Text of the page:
Maltese cross: casting shadows
Practical Activity for 14-16
This demonstration shows that a metal cross blocks off a beam of electrons. Using a magnet, you can show how the electrons can be deflected, by distorting the shadow they cast.
Apparatus and Materials
- Maltese cross tube and stand
- Power supply, EHT
- Power supply, 6.3 V, AC, for the heater filament (this is often included on the HT supply)
- Bar magnet (optional)
- Old cathode ray TV, if you have one
Health & Safety and Technical Notes
The tubes are fragile (and expensive!) and should be handled carefully. They will implode if broken. Use the stands specifically designed for holding them.
Set the tube up according to the manufacturer’s instructions.
Ensure that you can identify the following:
- The 6.3 V supply to the cathode heater (if you connect the wrong voltage to the heater you can easily damage the tube beyond repair).
- The EHT supply for the anode. Set this to zero. The cathode is often one of the heater terminals.
If the tube has been unused for some time, the cathode might not emit electrons. Carefully increase the heater voltage by about 1 V, monitoring it. Do not allow the heater current to rise much above the recommended values.
There are sometimes problems with the shadow of the cross turning into a ‘clover leaf’ shape. This can be prevented by connecting the cross to the anode and turning down the high voltage supply a bit.
However, it is not essential to connect the Maltese cross to anything, and it may be more convincing if this is not done.
If the fluorescence disappears, this may be because the cross is getting negatively charged by electrons. The fluorescence will reappear if the cross is momentarily connected to the anode.
With some tubes, electrons hitting the cross cause other electrons to be emitted from the cross. These secondary electrons travel to the positive anode, and keep the cross from becoming appreciably negative with respect to the anode. If the cross is connected to the anode, the cross is at the same potential as the anode all the time. This arrangement may therefore be preferred.
It's worth hanging on to an old cathode ray (CR) TV for the demonstration described in step 6. You might even be able to get hold of cheap or free CR TVs from friends, as people upgrade to LCDs and plasma TVs. They must still be electrically safe and tested each year.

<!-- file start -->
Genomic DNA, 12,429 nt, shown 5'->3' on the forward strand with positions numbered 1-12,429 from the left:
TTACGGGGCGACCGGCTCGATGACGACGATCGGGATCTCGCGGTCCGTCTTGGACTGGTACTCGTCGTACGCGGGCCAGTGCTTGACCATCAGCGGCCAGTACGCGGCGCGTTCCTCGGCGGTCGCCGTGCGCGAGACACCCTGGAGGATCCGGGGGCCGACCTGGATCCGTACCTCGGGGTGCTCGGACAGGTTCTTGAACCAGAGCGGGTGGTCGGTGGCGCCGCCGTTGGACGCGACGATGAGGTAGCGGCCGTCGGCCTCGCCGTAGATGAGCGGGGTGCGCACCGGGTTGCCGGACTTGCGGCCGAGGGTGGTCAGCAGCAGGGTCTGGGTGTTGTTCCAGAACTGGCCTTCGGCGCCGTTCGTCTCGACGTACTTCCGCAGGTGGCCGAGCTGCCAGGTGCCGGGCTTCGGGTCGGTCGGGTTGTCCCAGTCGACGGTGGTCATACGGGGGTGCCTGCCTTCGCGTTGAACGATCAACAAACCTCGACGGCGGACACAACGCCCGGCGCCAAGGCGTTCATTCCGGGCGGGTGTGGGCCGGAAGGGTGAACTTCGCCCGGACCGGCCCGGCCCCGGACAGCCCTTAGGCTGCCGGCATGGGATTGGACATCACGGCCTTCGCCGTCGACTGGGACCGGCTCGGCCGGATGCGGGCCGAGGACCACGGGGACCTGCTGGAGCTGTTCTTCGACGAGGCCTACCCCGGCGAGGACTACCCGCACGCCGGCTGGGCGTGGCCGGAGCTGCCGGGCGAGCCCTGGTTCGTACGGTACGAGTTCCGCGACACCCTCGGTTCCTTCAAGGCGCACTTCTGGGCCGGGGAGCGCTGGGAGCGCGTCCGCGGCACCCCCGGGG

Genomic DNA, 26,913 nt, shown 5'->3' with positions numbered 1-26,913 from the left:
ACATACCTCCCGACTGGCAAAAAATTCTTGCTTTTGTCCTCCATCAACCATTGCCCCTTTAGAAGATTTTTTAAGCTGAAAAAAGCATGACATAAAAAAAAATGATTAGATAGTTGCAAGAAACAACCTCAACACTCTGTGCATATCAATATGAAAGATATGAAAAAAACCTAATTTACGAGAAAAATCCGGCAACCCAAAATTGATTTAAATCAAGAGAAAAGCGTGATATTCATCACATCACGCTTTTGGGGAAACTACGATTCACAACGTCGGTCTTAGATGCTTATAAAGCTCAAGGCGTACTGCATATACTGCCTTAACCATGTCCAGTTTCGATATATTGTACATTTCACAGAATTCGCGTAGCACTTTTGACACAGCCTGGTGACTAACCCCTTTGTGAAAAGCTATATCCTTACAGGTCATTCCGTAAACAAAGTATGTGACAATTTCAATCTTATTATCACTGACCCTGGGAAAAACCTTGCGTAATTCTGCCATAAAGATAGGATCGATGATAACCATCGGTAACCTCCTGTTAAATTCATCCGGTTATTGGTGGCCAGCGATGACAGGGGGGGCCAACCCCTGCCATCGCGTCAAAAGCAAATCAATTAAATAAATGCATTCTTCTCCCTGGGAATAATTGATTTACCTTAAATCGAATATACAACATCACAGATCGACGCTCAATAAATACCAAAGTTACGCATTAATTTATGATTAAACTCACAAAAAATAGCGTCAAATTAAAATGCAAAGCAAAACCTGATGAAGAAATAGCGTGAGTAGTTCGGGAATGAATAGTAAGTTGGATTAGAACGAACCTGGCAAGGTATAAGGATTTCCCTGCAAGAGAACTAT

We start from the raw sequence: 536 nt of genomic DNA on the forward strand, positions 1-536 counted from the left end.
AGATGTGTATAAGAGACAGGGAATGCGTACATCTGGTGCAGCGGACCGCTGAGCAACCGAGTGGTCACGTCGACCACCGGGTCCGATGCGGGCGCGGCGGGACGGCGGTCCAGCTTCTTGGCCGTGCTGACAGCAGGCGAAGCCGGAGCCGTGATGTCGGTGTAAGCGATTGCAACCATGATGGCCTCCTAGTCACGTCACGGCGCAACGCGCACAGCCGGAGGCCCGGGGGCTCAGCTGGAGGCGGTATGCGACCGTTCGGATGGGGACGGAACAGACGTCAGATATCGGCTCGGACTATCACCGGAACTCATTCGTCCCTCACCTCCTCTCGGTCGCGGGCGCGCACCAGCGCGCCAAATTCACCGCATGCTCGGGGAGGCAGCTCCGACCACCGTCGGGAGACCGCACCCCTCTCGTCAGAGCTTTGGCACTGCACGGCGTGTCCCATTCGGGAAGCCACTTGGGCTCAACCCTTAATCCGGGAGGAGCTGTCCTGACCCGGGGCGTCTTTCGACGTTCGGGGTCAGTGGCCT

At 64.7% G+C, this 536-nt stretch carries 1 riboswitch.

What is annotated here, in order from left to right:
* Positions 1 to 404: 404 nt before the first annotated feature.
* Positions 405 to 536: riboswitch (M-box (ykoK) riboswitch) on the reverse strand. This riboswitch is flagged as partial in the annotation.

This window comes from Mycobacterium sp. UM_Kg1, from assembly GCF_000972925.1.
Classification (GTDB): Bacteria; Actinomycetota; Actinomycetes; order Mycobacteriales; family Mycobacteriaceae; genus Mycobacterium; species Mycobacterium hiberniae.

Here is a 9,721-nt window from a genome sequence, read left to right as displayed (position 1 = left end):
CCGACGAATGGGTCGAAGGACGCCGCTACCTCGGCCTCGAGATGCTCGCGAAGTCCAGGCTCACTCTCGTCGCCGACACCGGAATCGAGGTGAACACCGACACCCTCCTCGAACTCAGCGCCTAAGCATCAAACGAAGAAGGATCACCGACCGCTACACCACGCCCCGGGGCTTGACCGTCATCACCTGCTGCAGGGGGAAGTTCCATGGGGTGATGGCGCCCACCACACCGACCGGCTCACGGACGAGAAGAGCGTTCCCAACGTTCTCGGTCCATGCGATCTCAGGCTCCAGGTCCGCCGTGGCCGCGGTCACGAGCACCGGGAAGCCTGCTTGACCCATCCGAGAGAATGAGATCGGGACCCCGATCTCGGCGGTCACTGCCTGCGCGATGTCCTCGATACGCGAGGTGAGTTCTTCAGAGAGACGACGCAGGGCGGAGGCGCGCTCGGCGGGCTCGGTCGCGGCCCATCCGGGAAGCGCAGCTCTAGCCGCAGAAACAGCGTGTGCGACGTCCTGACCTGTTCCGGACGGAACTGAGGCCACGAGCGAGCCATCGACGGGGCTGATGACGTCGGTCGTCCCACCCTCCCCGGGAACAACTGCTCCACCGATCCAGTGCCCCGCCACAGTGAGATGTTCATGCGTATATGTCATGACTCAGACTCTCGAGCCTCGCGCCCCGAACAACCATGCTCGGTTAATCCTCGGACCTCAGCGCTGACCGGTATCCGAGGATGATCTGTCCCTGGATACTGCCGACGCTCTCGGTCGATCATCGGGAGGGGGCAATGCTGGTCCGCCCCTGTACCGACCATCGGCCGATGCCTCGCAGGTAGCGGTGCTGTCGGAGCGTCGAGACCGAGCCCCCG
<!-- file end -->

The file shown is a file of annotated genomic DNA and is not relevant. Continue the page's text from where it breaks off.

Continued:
- Set the tube up in the stand. Connect the filament heater to the 6.3V supply. Connect the positive terminal of the EHT power supply to the perforated anode and also to earth. The negative terminal of the supply is connected to the filament.
- Set the EHT voltage to zero and switch on the 6.3 V supply to the heater filament.
- With no output from the EHT supply, the light from the filament can be seen on the fluorescent screen at the end of the tube, and there will be a sharp shadow of the Maltese cross.
- Once the heater is glowing, increase the potential difference (p.d.) to the anode with the EHT. As the p.d. is raised to about 3 kV, the thermionic emission produces fluorescence on the screen.
- Try bringing a magnet near the tube; the fluorescent shadow will move. The optical shadow will remain undeflected.
- If you have an old cathode ray (CR) TV, it is entertaining to bring a powerful magnet near the screen or close to the tube. This will distort the picture. It’s advisable not to do this with your best TV. This can cause permanent distortion of some shadow mask colour TVs. It is best to show it on a monochrome TV or old colour TV.
- This experiment is best demonstrated to the students in groups of four to five in a darkened room if full value is to be obtained.
- Always reduce the anode to zero volts when not actually observing the beam, because the tube has a finite life time.
- Discuss the fact that the fluorescent shadow only appears when the heater filament is a cathode, showing that the electrons are negative.
- You may be able to reinforce this with the direction of the distortion produced by the shadow. Use Fleming’s left hand rule to show that the electric current is flowing towards the cathode i.e. that negative charges are flowing out of it.
- Point out that the beam does not pass through the metal cross. Therefore the electrons are absorbed by the metal.
- More advanced students may appreciate the fact that the magnet shifts the shadow coherently implies that all particles in the stream are being deflected by the same amount. This means they have the same ratio of charge to mass. All particles are also likely to have the same charge and same mass (though, from this experiment alone we cannot be sure).
This experiment was safety-tested in April 2007